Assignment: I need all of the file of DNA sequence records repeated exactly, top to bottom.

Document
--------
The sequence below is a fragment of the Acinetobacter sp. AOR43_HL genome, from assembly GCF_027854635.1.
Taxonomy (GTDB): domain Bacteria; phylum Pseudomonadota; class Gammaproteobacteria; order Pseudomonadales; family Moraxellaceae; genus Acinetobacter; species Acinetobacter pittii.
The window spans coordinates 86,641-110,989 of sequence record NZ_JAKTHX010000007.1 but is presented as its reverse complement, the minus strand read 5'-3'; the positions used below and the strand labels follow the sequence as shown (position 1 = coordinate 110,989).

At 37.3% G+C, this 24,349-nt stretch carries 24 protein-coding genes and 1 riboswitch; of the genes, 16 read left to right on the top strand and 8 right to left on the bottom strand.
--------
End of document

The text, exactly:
The sequence below is a fragment of the Acinetobacter sp. AOR43_HL genome, from assembly GCF_027854635.1.
Taxonomy (GTDB): domain Bacteria; phylum Pseudomonadota; class Gammaproteobacteria; order Pseudomonadales; family Moraxellaceae; genus Acinetobacter; species Acinetobacter pittii.
The window spans coordinates 86,641-110,989 of sequence record NZ_JAKTHX010000007.1 but is presented as its reverse complement, the minus strand read 5'-3'; the positions used below and the strand labels follow the sequence as shown (position 1 = coordinate 110,989).

At 37.3% G+C, this 24,349-nt stretch carries 24 protein-coding genes and 1 riboswitch; of the genes, 16 read left to right on the top strand and 8 right to left on the bottom strand.